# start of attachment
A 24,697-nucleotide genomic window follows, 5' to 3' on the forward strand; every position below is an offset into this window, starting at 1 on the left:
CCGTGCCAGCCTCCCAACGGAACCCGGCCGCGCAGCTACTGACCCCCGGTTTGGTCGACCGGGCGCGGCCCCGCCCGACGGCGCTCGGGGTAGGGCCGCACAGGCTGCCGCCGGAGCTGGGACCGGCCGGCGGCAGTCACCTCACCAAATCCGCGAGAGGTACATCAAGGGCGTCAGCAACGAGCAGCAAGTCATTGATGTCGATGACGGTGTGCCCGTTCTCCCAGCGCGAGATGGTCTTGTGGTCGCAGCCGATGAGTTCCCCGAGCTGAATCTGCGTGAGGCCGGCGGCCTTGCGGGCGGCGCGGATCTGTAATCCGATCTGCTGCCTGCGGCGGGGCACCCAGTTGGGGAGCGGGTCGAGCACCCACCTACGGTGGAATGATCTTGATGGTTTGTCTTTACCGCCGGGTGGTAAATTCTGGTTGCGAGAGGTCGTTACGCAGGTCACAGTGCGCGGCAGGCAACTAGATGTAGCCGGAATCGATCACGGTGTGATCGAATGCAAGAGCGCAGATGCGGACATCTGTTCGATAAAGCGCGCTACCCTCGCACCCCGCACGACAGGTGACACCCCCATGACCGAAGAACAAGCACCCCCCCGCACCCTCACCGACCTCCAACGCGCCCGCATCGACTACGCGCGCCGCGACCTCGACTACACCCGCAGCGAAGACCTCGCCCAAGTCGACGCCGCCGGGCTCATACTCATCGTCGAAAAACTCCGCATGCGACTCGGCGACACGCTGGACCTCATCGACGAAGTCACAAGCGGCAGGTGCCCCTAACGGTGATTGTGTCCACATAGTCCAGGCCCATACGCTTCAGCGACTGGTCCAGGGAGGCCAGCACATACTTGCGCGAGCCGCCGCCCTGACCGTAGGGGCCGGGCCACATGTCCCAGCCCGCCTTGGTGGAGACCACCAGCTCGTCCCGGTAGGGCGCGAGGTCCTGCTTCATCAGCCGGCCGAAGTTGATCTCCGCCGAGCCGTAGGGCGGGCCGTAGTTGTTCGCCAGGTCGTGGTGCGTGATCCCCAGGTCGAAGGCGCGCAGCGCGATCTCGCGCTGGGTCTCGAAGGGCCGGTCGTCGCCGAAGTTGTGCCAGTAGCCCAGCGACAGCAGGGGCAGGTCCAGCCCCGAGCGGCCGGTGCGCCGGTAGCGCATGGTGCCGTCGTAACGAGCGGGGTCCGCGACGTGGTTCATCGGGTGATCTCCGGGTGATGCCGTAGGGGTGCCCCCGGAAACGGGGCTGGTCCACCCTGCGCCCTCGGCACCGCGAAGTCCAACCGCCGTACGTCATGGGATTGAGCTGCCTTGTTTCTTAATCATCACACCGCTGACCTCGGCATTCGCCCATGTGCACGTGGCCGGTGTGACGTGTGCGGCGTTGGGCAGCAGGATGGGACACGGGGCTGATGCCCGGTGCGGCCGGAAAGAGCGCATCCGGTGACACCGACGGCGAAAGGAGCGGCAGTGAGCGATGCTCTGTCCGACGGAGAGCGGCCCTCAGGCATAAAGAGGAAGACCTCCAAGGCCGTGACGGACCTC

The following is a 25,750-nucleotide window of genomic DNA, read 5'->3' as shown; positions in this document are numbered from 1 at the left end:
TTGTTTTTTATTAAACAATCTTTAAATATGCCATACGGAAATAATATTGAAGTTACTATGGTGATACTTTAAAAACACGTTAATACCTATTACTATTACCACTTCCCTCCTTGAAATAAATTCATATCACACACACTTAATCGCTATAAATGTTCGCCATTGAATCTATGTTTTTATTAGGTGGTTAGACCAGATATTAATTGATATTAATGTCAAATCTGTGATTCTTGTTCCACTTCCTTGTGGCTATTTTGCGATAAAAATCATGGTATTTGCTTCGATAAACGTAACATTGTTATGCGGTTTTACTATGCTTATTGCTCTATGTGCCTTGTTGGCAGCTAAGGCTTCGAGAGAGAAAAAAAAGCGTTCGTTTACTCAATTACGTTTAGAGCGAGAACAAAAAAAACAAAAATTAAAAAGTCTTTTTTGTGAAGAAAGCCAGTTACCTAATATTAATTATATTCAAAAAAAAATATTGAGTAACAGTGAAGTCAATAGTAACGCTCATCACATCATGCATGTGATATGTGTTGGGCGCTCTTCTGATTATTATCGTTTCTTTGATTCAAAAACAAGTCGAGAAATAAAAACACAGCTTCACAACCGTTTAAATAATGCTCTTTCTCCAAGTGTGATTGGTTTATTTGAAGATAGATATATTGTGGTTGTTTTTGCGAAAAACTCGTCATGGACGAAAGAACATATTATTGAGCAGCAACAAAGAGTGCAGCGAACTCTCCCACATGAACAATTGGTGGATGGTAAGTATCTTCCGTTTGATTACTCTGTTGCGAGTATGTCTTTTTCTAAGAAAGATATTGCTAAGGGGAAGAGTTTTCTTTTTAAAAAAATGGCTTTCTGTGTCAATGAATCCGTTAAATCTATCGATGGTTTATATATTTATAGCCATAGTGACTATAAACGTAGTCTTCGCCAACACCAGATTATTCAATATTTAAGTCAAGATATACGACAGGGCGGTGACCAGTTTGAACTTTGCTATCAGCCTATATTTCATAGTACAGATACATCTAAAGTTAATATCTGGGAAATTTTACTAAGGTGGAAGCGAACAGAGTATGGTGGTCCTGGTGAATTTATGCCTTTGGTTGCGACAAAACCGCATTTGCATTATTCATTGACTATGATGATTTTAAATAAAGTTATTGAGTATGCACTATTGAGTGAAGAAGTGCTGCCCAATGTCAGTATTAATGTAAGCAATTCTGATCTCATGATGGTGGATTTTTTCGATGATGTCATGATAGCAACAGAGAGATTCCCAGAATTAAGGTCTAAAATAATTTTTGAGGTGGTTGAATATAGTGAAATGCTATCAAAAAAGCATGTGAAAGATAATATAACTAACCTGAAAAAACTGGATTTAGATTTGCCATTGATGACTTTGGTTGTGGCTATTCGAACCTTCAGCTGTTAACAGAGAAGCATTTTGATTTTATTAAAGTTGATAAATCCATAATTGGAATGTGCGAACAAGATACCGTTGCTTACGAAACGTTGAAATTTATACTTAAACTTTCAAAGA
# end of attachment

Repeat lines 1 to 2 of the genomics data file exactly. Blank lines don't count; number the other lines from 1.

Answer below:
A 24,697-nucleotide genomic window follows, 5' to 3' on the forward strand; every position below is an offset into this window, starting at 1 on the left:
CCGTGCCAGCCTCCCAACGGAACCCGGCCGCGCAGCTACTGACCCCCGGTTTGGTCGACCGGGCGCGGCCCCGCCCGACGGCGCTCGGGGTAGGGCCGCACAGGCTGCCGCCGGAGCTGGGACCGGCCGGCGGCAGTCACCTCACCAAATCCGCGAGAGGTACATCAAGGGCGTCAGCAACGAGCAGCAAGTCATTGATGTCGATGACGGTGTGCCCGTTCTCCCAGCGCGAGATGGTCTTGTGGTCGCAGCCGATGAGTTCCCCGAGCTGAATCTGCGTGAGGCCGGCGGCCTTGCGGGCGGCGCGGATCTGTAATCCGATCTGCTGCCTGCGGCGGGGCACCCAGTTGGGGAGCGGGTCGAGCACCCACCTACGGTGGAATGATCTTGATGGTTTGTCTTTACCGCCGGGTGGTAAATTCTGGTTGCGAGAGGTCGTTACGCAGGTCACAGTGCGCGGCAGGCAACTAGATGTAGCCGGAATCGATCACGGTGTGATCGAATGCAAGAGCGCAGATGCGGACATCTGTTCGATAAAGCGCGCTACCCTCGCACCCCGCACGACAGGTGACACCCCCATGACCGAAGAACAAGCACCCCCCCGCACCCTCACCGACCTCCAACGCGCCCGCATCGACTACGCGCGCCGCGACCTCGACTACACCCGCAGCGAAGACCTCGCCCAAGTCGACGCCGCCGGGCTCATACTCATCGTCGAAAAACTCCGCATGCGACTCGGCGACACGCTGGACCTCATCGACGAAGTCACAAGCGGCAGGTGCCCCTAACGGTGATTGTGTCCACATAGTCCAGGCCCATACGCTTCAGCGACTGGTCCAGGGAGGCCAGCACATACTTGCGCGAGCCGCCGCCCTGACCGTAGGGGCCGGGCCACATGTCCCAGCCCGCCTTGGTGGAGACCACCAGCTCGTCCCGGTAGGGCGCGAGGTCCTGCTTCATCAGCCGGCCGAAGTTGATCTCCGCCGAGCCGTAGGGCGGGCCGTAGTTGTTCGCCAGGTCGTGGTGCGTGATCCCCAGGTCGAAGGCGCGCAGCGCGATCTCGCGCTGGGTCTCGAAGGGCCGGTCGTCGCCGAAGTTGTGCCAGTAGCCCAGCGACAGCAGGGGCAGGTCCAGCCCCGAGCGGCCGGTGCGCCGGTAGCGCATGGTGCCGTCGTAACGAGCGGGGTCCGCGACGTGGTTCATCGGGTGATCTCCGGGTGATGCCGTAGGGGTGCCCCCGGAAACGGGGCTGGTCCACCCTGCGCCCTCGGCACCGCGAAGTCCAACCGCCGTACGTCATGGGATTGAGCTGCCTTGTTTCTTAATCATCACACCGCTGACCTCGGCATTCGCCCATGTGCACGTGGCCGGTGTGACGTGTGCGGCGTTGGGCAGCAGGATGGGACACGGGGCTGATGCCCGGTGCGGCCGGAAAGAGCGCATCCGGTGACACCGACGGCGAAAGGAGCGGCAGTGAGCGATGCTCTGTCCGACGGAGAGCGGCCCTCAGGCATAAAGAGGAAGACCTCCAAGGCCGTGACGGACCTC